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PhD in Medical and Health Care Studies

Sharing ideas and solving problems as a postgraduate researcher

“Swansea enables me to be the best version of myself”

Postgraduate researcher Manuela Pacciarini (PhD, Medical School) and 2020 Three Minute Thesis Swansea University winner discusses her love of science communication, lipids research and Swansea’s coastline.

My research

My PhD research explores why and how we develop neurodegenerative diseases such as Alzheimer’s, Parkinson’s and Huntington’s disease, by identifying relevant differences in plasma and cerebrospinal fluid (fluid that surrounds the brain) lipid content between people affected by these diseases and healthy people. Understanding this difference could help us to more quickly diagnose and more effectively treat people affected by these neurodegenerative diseases.

Finding my place here

Before I came here, I studied in Italy and worked in other laboratories around Europe, including France. I have always had a passion for lipids research and its contribution to human health, and I am a trained medical chemist. Professor William Griffiths and Professor Yuqin Wang were looking for a chemist to undertake research on lipid biomarker discovery, through the Swansea University Research Excellence Scholarships (SURES) scheme, which offers fully-funded PhD studentships with an annual stipend. This opportunity combined my love of helping people with my love of chemistry of lipids – I had to apply!

I worked so hard on my application, which included my CV and a research proposal (including sections on Literature Review, Methodology, Project Timescales). Then I forgot all about it! But when I received an email from Swansea University inviting me to interview I was so happy. When I got here and saw Singleton Campus, I thought it was beautiful. I had seen so many pictures before, but nothing compared to reality. I realised that this is where I wanted to be for the next four years. 

Near to the sea and the countryside

I started my PhD in October, and I decided that for my first year I would live in campus accommodation to properly have the Swansea University experience, which I was really happy with. I have since found a private house for the rest of my PhD studies.

Swansea as a city is near to the sea and the countryside, which makes it a great place for me. The coastline is amazing, you can explore Swansea Bay, Mumbles, Langland, Rhosilli… it’s amazing.

But it’s not just the position of Swansea that makes it so pleasant to live in – the people here have been so lovely too. People want to get to know you and everyone is as kind as possible. I also discovered a very big international community here, with lots of nights out and events that are designed to help us get to know each other and to share our culture. I love it!

Discovering a passion for science communication

I had heard about the Three Minute Thesis (3MT) competition for postgraduate researchers and decided to take part. Around two weeks beforehand, I was able to have a one-to-one coaching session with a member of the PGR Office, and I would recommend it to anyone. We discussed my presentation and how I would structure the slide (you only get one!), and I received a lot of amazing advice. The PGR Office coach told me how I could make my speech more understandable for a public audience, such as swapping the word ‘lipids’ for ‘fats’.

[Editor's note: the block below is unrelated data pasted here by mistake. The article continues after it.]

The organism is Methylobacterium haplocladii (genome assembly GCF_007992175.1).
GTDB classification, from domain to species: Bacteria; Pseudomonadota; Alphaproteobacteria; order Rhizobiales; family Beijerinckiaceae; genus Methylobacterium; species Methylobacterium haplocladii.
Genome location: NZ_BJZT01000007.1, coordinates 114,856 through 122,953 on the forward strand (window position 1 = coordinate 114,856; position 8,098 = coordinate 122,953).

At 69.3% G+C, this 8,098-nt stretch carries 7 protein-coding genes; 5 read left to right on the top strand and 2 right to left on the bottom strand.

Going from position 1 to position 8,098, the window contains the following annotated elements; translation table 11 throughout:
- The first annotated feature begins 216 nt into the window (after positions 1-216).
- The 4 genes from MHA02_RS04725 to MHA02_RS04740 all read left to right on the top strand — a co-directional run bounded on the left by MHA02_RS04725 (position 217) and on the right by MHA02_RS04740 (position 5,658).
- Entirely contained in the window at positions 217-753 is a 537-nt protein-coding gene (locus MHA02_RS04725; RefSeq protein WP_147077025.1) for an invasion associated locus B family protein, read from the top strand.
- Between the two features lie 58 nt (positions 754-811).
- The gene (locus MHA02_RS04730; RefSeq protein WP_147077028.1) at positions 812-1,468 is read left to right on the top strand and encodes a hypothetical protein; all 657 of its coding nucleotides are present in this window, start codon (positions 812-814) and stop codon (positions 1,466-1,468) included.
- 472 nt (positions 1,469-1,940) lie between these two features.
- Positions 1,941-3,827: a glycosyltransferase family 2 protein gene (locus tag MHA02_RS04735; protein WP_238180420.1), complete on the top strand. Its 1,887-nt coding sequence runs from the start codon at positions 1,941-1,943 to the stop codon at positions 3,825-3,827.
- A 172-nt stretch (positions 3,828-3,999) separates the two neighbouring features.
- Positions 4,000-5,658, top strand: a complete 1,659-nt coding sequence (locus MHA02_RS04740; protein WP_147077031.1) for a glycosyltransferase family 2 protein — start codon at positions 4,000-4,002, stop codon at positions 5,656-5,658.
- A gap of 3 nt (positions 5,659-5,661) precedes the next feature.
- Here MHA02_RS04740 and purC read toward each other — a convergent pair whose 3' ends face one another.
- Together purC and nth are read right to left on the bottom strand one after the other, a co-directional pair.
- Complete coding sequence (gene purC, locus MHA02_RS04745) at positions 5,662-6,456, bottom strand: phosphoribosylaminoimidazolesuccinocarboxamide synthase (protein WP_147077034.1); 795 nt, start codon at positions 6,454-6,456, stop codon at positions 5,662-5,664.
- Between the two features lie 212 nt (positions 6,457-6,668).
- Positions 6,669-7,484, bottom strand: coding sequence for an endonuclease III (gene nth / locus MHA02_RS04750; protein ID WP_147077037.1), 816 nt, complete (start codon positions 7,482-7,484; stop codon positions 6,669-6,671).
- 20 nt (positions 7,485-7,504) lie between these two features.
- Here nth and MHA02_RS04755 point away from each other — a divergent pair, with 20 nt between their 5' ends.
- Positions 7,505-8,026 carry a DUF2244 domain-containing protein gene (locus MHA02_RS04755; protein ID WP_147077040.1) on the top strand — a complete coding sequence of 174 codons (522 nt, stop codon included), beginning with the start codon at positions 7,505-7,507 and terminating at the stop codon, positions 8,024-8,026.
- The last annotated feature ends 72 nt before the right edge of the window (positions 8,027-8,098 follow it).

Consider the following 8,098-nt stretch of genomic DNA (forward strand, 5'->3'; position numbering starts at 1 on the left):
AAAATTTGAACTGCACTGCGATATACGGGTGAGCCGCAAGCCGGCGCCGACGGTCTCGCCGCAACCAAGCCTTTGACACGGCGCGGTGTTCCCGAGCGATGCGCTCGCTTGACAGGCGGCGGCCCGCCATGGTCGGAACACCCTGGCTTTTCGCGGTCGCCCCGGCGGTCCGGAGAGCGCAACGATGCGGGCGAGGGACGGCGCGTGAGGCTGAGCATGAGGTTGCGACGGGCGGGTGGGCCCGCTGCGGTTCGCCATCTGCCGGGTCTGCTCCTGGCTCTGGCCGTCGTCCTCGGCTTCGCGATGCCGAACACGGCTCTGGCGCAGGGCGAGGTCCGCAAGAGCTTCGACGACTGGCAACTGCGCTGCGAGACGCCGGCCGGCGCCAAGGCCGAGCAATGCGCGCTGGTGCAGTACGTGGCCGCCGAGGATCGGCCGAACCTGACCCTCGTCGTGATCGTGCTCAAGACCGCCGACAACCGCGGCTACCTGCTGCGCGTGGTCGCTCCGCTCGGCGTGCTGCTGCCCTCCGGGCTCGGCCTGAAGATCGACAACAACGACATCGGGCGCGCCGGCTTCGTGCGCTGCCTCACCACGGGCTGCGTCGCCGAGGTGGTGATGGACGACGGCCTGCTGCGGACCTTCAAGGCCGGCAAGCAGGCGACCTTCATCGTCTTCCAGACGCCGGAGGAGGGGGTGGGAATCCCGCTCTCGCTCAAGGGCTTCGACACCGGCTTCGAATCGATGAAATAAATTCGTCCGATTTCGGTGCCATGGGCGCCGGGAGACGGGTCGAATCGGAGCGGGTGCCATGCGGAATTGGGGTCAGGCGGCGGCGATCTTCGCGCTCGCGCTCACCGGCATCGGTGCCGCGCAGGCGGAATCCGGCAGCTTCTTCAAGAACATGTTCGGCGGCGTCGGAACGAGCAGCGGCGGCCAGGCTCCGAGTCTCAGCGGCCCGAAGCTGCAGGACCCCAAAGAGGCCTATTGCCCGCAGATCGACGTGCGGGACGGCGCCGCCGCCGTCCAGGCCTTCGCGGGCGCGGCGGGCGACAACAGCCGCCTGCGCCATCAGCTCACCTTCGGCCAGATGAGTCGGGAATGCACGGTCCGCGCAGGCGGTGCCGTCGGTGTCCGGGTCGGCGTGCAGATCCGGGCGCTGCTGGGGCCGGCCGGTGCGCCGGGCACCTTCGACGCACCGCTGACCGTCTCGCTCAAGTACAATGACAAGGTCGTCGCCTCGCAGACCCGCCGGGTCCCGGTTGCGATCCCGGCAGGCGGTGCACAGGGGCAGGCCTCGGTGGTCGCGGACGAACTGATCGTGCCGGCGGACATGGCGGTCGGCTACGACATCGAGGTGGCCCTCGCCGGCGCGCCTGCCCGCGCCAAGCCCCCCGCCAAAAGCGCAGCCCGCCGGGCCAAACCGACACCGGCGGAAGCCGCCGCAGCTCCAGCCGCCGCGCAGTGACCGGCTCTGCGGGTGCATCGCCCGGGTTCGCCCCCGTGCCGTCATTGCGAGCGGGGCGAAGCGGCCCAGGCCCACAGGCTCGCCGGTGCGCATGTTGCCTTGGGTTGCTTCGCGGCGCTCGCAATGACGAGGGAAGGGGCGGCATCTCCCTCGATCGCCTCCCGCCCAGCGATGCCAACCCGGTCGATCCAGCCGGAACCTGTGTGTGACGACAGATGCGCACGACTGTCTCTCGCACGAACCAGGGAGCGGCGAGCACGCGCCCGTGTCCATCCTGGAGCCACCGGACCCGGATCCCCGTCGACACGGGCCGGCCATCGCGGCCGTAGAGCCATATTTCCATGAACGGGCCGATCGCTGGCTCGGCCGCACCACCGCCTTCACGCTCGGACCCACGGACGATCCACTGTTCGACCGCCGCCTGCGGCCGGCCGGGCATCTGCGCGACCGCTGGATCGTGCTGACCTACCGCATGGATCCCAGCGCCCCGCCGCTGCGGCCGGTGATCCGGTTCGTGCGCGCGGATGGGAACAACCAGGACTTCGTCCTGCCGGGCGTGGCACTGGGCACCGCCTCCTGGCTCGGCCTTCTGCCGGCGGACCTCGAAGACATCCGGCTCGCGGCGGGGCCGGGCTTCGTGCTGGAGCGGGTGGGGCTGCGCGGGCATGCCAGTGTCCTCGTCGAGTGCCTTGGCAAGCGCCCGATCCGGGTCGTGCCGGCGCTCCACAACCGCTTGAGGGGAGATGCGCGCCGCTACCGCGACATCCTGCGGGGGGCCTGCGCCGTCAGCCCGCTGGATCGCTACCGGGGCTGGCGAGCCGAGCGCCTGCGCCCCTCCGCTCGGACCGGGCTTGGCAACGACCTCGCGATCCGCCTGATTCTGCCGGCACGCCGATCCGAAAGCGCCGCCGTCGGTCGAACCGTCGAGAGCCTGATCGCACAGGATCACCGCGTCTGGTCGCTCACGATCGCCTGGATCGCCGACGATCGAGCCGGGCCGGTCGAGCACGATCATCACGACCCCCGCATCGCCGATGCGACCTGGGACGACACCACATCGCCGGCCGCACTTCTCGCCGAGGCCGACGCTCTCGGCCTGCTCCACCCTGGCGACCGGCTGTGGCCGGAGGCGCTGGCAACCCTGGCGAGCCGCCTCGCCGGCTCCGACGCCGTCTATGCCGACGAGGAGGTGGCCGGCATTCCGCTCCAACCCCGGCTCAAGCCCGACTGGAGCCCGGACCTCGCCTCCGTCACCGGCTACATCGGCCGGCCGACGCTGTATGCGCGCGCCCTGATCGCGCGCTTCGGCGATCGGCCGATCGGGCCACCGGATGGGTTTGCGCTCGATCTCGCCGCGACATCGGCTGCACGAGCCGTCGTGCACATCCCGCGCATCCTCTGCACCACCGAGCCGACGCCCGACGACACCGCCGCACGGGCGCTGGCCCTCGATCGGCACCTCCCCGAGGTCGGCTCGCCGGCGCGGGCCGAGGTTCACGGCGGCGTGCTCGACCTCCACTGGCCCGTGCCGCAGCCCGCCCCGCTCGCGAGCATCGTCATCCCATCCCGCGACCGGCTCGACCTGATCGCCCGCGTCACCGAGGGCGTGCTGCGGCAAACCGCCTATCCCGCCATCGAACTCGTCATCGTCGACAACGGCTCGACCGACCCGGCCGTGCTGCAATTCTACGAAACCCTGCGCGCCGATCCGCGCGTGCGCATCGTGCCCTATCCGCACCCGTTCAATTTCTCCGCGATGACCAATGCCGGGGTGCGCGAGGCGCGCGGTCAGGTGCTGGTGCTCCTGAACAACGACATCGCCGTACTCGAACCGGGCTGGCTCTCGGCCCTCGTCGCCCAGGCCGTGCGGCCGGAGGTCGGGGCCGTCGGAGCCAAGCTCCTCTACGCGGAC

I now feel more confident about translating difficult scientific content into easily understandable words and phrases. It is useless if only a small number of people understand your work – you need to be able to share that information with everyone. In the future I want to do more science communication, thanks to Swansea University’s encouragement to share high impact research with the public. When it came to performing in the 3MT Competition I was nervous initially, but when I saw all the fantastic postgraduate researchers from across the University sharing their ideas I relaxed. I loved the experience!

Supportive environment, amazing facilities

My Group and my Supervisors are always there for me, giving me advice. This doesn’t mean that they give me the answers, but they encourage me to reflect on what I am doing and find the solution myself. I have worked in laboratories all around Europe, and I have never been in such a supportive and friendly environment. When I first saw the Institute of Life Sciences lab and the equipment, such as the mass spectrometer, it felt like a dream!

The Postgraduate Research Office team are also always very kind and quick to respond to all of my questions, and they run very important events and training – including a fantastic data analysis course. I have really enjoyed the PGR nights out, such as the pub quizzes, which are a great way to meet other postgraduate researchers.

The Medical School also organises a seminar series to enable postgraduate researchers to share their research, alongside brilliant senior academics. In terms of support, PGR Administrators Georgie Thomas and Ian Prout have always been there to help me and answer my questions.

In terms of the future, my objective is to be the best version of myself and the best scientist possible. My experience at Swansea University is integral to this: every day we share ideas and it is only by collaborating in this way that we can solve major scientific challenges.

Learn more about our PhD in Medical and Health Care Studies.